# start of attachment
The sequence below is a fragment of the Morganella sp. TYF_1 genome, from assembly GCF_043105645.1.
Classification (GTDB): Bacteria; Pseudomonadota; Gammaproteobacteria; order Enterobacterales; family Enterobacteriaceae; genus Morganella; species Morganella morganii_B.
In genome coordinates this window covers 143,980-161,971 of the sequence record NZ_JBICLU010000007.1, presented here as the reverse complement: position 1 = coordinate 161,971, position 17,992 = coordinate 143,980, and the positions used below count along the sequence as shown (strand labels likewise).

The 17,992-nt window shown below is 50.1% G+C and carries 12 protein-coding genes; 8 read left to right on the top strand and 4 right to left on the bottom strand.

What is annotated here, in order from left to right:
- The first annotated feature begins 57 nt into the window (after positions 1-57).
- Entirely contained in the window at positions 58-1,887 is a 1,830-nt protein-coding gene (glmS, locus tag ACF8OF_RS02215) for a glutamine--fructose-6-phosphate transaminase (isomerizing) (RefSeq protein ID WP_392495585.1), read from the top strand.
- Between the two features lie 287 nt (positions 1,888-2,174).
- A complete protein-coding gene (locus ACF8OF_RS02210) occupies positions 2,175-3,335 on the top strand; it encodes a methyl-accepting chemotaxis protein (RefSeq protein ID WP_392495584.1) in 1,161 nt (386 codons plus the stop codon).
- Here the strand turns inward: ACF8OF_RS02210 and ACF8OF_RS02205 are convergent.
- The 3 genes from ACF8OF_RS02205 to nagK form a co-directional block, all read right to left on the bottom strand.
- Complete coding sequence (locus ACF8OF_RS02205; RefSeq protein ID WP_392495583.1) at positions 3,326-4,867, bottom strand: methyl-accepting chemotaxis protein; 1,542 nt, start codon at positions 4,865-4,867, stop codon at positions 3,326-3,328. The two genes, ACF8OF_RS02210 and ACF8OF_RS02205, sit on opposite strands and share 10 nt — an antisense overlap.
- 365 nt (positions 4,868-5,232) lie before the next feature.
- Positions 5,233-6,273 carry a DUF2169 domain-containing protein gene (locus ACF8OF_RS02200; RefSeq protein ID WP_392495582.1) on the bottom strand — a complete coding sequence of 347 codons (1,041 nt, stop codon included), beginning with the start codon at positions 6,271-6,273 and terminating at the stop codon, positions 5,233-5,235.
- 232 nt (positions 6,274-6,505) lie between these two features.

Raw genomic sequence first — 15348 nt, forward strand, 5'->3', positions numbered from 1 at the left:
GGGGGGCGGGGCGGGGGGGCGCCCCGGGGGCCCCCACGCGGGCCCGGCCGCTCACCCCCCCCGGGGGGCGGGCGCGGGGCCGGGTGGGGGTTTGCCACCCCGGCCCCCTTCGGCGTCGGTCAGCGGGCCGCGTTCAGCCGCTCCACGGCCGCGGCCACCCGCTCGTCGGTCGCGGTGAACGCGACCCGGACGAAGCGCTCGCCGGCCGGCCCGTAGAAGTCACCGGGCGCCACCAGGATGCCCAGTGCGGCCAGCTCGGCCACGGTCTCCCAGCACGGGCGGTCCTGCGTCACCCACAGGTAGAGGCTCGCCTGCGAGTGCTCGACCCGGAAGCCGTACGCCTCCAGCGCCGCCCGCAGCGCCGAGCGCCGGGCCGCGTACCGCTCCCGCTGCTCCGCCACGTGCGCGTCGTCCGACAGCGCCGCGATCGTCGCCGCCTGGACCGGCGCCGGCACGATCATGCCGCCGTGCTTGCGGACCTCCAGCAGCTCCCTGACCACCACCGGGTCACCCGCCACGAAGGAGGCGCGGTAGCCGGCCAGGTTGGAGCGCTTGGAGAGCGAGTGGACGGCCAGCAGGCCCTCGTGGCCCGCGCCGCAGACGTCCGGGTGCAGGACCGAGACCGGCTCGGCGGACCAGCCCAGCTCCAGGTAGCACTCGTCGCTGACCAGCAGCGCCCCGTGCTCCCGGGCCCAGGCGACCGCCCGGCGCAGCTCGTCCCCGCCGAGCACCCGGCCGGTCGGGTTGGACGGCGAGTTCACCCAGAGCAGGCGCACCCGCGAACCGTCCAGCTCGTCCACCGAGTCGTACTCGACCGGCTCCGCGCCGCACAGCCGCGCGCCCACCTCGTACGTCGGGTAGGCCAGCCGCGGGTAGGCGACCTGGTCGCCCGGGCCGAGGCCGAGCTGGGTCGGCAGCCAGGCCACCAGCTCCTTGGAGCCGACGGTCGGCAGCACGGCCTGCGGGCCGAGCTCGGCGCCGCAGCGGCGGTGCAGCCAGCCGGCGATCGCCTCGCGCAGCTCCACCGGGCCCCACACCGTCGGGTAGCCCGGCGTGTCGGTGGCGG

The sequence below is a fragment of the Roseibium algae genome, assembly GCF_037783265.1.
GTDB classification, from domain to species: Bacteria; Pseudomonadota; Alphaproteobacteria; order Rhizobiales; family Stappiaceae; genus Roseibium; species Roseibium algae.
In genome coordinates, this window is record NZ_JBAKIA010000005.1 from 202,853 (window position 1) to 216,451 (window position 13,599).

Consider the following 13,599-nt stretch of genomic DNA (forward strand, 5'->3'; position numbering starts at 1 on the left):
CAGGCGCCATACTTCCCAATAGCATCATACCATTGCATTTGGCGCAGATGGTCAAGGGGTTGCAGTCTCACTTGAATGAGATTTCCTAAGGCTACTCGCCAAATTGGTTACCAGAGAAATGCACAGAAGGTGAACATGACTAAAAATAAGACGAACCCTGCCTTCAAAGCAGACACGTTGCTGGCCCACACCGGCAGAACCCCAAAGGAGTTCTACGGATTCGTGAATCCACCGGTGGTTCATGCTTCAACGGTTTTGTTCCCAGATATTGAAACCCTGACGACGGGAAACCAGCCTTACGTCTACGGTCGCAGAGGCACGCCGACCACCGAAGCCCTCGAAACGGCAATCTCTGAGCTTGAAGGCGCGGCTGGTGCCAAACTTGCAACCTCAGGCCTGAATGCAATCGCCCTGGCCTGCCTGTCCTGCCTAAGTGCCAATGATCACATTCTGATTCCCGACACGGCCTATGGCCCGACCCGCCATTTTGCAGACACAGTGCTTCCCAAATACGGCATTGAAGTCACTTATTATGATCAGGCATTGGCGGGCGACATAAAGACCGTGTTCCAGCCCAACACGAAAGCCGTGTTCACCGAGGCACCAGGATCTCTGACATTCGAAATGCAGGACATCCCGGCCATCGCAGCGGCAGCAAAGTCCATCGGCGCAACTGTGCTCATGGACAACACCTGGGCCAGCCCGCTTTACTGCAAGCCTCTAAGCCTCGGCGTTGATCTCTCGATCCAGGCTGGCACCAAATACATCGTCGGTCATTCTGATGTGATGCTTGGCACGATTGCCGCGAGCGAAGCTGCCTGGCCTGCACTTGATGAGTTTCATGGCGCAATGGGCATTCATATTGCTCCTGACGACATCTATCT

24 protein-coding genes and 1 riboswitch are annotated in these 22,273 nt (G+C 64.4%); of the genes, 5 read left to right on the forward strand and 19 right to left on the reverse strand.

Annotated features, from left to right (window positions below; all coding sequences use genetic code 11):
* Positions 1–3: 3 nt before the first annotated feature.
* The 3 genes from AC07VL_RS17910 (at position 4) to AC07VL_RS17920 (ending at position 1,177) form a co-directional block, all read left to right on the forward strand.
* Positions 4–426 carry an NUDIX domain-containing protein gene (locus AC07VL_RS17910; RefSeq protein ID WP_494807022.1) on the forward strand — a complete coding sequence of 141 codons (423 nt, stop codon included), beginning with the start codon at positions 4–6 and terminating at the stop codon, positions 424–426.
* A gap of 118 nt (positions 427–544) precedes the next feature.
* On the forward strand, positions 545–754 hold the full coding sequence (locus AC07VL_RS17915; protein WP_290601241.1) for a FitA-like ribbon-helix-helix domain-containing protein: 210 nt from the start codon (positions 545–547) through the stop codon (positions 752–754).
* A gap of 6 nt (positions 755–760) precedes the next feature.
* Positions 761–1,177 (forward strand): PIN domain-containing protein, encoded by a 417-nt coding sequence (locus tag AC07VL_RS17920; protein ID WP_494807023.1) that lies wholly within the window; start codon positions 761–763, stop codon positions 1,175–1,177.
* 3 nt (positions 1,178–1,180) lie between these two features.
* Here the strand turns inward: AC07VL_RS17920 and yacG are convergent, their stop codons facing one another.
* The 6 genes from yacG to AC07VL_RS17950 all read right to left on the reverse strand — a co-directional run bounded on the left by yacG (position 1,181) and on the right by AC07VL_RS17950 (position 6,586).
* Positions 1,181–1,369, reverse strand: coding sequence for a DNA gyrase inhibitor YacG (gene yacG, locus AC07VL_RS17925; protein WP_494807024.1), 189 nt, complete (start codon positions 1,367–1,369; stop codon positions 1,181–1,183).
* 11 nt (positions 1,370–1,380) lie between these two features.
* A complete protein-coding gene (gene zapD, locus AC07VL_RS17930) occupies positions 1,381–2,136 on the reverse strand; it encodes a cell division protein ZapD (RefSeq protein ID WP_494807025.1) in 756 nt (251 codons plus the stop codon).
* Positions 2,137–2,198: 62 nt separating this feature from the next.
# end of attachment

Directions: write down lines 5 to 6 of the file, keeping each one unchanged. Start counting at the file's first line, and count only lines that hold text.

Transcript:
What is annotated here, in order from left to right:
- The first annotated feature begins 57 nt into the window (after positions 1-57).